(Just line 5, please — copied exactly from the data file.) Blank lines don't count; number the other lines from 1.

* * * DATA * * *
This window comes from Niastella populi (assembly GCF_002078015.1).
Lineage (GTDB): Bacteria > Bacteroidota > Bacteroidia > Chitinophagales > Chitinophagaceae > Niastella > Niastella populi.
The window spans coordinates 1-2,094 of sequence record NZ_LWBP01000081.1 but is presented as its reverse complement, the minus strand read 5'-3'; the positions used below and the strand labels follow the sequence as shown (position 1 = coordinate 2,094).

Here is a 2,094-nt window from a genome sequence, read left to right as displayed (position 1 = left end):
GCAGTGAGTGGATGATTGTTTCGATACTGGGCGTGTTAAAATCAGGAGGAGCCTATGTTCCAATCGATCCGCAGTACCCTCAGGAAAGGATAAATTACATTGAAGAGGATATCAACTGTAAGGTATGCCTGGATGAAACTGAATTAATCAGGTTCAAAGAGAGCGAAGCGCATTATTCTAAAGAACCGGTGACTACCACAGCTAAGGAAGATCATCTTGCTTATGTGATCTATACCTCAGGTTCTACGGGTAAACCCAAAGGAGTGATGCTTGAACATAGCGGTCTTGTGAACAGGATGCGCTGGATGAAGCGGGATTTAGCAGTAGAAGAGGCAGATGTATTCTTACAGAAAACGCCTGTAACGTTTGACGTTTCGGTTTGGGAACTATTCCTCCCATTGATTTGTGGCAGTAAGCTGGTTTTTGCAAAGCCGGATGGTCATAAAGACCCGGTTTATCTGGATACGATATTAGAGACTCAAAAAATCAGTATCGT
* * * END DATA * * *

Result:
GCAGTGAGTGGATGATTGTTTCGATACTGGGCGTGTTAAAATCAGGAGGAGCCTATGTTCCAATCGATCCGCAGTACCCTCAGGAAAGGATAAATTACATTGAAGAGGATATCAACTGTAAGGTATGCCTGGATGAAACTGAATTAATCAGGTTCAAAGAGAGCGAAGCGCATTATTCTAAAGAACCGGTGACTACCACAGCTAAGGAAGATCATCTTGCTTATGTGATCTATACCTCAGGTTCTACGGGTAAACCCAAAGGAGTGATGCTTGAACATAGCGGTCTTGTGAACAGGATGCGCTGGATGAAGCGGGATTTAGCAGTAGAAGAGGCAGATGTATTCTTACAGAAAACGCCTGTAACGTTTGACGTTTCGGTTTGGGAACTATTCCTCCCATTGATTTGTGGCAGTAAGCTGGTTTTTGCAAAGCCGGATGGTCATAAAGACCCGGTTTATCTGGATACGATATTAGAGACTCAAAAAATCAGTATCGT